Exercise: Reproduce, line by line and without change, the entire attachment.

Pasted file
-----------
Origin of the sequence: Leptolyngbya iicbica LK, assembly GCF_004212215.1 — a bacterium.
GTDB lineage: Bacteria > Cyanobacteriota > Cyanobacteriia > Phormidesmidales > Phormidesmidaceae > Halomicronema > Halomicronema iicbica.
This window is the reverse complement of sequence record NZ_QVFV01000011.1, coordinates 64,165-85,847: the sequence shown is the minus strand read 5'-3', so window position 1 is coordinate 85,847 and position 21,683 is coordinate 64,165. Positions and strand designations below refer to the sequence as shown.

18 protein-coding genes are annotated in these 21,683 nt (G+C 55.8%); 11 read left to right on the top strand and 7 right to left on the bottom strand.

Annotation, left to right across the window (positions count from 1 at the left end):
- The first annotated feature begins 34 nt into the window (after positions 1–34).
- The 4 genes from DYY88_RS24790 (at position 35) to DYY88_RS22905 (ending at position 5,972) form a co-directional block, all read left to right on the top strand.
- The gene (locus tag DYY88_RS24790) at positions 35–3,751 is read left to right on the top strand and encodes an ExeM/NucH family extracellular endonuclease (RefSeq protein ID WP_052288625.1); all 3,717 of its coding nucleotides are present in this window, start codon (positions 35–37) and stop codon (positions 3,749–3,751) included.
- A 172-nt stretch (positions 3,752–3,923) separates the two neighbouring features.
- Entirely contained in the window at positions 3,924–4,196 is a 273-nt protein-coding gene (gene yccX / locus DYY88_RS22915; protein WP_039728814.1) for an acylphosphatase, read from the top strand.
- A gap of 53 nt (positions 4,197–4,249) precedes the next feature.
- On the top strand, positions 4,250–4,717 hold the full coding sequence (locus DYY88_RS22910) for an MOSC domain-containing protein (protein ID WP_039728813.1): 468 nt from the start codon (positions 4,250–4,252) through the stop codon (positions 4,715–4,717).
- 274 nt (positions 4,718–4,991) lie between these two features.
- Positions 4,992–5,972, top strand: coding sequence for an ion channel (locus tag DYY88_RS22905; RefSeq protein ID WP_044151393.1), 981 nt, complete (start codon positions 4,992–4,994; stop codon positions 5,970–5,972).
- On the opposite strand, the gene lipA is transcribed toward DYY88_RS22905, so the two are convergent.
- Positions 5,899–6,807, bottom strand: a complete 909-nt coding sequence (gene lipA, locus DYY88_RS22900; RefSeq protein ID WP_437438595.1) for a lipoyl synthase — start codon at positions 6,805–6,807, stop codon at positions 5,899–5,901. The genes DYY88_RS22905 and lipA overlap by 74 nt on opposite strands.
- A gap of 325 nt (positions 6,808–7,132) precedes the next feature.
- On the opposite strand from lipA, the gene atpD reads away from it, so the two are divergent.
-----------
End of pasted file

Origin of the sequence: Leptolyngbya iicbica LK, assembly GCF_004212215.1 — a bacterium.
GTDB lineage: Bacteria > Cyanobacteriota > Cyanobacteriia > Phormidesmidales > Phormidesmidaceae > Halomicronema > Halomicronema iicbica.
This window is the reverse complement of sequence record NZ_QVFV01000011.1, coordinates 64,165-85,847: the sequence shown is the minus strand read 5'-3', so window position 1 is coordinate 85,847 and position 21,683 is coordinate 64,165. Positions and strand designations below refer to the sequence as shown.

18 protein-coding genes are annotated in these 21,683 nt (G+C 55.8%); 11 read left to right on the top strand and 7 right to left on the bottom strand.

Annotation, left to right across the window (positions count from 1 at the left end):
- The first annotated feature begins 34 nt into the window (after positions 1–34).
- The 4 genes from DYY88_RS24790 (at position 35) to DYY88_RS22905 (ending at position 5,972) form a co-directional block, all read left to right on the top strand.
- The gene (locus tag DYY88_RS24790) at positions 35–3,751 is read left to right on the top strand and encodes an ExeM/NucH family extracellular endonuclease (RefSeq protein ID WP_052288625.1); all 3,717 of its coding nucleotides are present in this window, start codon (positions 35–37) and stop codon (positions 3,749–3,751) included.
- A 172-nt stretch (positions 3,752–3,923) separates the two neighbouring features.
- Entirely contained in the window at positions 3,924–4,196 is a 273-nt protein-coding gene (gene yccX / locus DYY88_RS22915; protein WP_039728814.1) for an acylphosphatase, read from the top strand.
- A gap of 53 nt (positions 4,197–4,249) precedes the next feature.
- On the top strand, positions 4,250–4,717 hold the full coding sequence (locus DYY88_RS22910) for an MOSC domain-containing protein (protein ID WP_039728813.1): 468 nt from the start codon (positions 4,250–4,252) through the stop codon (positions 4,715–4,717).
- 274 nt (positions 4,718–4,991) lie between these two features.
- Positions 4,992–5,972, top strand: coding sequence for an ion channel (locus tag DYY88_RS22905; RefSeq protein ID WP_044151393.1), 981 nt, complete (start codon positions 4,992–4,994; stop codon positions 5,970–5,972).
- On the opposite strand, the gene lipA is transcribed toward DYY88_RS22905, so the two are convergent.
- Positions 5,899–6,807, bottom strand: a complete 909-nt coding sequence (gene lipA, locus DYY88_RS22900; RefSeq protein ID WP_437438595.1) for a lipoyl synthase — start codon at positions 6,805–6,807, stop codon at positions 5,899–5,901. The genes DYY88_RS22905 and lipA overlap by 74 nt on opposite strands.
- A gap of 325 nt (positions 6,808–7,132) precedes the next feature.
- On the opposite strand from lipA, the gene atpD reads away from it, so the two are divergent.